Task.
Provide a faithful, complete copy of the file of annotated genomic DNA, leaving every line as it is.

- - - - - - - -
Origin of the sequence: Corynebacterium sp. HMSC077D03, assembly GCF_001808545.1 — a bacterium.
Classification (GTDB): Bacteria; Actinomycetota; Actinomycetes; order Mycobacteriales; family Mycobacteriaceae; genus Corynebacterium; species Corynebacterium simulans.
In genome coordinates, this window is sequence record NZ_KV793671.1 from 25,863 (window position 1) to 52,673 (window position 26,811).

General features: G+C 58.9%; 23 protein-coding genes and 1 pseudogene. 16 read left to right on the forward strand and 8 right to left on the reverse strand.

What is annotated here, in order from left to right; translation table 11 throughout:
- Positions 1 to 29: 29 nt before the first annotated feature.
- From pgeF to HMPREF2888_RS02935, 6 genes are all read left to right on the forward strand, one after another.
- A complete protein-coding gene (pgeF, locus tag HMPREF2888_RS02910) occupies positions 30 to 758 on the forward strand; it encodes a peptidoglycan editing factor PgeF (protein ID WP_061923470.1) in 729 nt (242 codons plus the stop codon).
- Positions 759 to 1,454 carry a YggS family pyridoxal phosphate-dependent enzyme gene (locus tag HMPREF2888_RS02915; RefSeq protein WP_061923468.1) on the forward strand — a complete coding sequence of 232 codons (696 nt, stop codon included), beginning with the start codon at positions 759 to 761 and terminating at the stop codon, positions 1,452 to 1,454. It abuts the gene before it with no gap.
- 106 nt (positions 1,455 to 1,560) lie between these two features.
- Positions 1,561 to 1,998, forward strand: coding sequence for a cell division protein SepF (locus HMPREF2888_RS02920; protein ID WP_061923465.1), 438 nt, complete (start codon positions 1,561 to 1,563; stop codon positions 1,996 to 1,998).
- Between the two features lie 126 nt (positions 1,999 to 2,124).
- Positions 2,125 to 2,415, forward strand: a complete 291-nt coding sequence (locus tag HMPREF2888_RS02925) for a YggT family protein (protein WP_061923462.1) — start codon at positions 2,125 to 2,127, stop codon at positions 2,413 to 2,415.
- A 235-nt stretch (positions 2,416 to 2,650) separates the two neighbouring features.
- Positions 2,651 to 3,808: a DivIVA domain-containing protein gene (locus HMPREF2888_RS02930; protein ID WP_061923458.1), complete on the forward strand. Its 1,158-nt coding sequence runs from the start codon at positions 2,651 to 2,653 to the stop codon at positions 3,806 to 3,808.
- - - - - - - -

Origin of the sequence: Corynebacterium sp. HMSC077D03, assembly GCF_001808545.1 — a bacterium.
Classification (GTDB): Bacteria; Actinomycetota; Actinomycetes; order Mycobacteriales; family Mycobacteriaceae; genus Corynebacterium; species Corynebacterium simulans.
In genome coordinates, this window is sequence record NZ_KV793671.1 from 25,863 (window position 1) to 52,673 (window position 26,811).

General features: G+C 58.9%; 23 protein-coding genes and 1 pseudogene. 16 read left to right on the forward strand and 8 right to left on the reverse strand.

What is annotated here, in order from left to right; translation table 11 throughout:
- Positions 1 to 29: 29 nt before the first annotated feature.
- From pgeF to HMPREF2888_RS02935, 6 genes are all read left to right on the forward strand, one after another.
- A complete protein-coding gene (pgeF, locus tag HMPREF2888_RS02910) occupies positions 30 to 758 on the forward strand; it encodes a peptidoglycan editing factor PgeF (protein ID WP_061923470.1) in 729 nt (242 codons plus the stop codon).
- Positions 759 to 1,454 carry a YggS family pyridoxal phosphate-dependent enzyme gene (locus tag HMPREF2888_RS02915; RefSeq protein WP_061923468.1) on the forward strand — a complete coding sequence of 232 codons (696 nt, stop codon included), beginning with the start codon at positions 759 to 761 and terminating at the stop codon, positions 1,452 to 1,454. It abuts the gene before it with no gap.
- 106 nt (positions 1,455 to 1,560) lie between these two features.
- Positions 1,561 to 1,998, forward strand: coding sequence for a cell division protein SepF (locus HMPREF2888_RS02920; protein ID WP_061923465.1), 438 nt, complete (start codon positions 1,561 to 1,563; stop codon positions 1,996 to 1,998).
- Between the two features lie 126 nt (positions 1,999 to 2,124).
- Positions 2,125 to 2,415, forward strand: a complete 291-nt coding sequence (locus tag HMPREF2888_RS02925) for a YggT family protein (protein WP_061923462.1) — start codon at positions 2,125 to 2,127, stop codon at positions 2,413 to 2,415.
- A 235-nt stretch (positions 2,416 to 2,650) separates the two neighbouring features.
- Positions 2,651 to 3,808: a DivIVA domain-containing protein gene (locus HMPREF2888_RS02930; protein ID WP_061923458.1), complete on the forward strand. Its 1,158-nt coding sequence runs from the start codon at positions 2,651 to 2,653 to the stop codon at positions 3,806 to 3,808.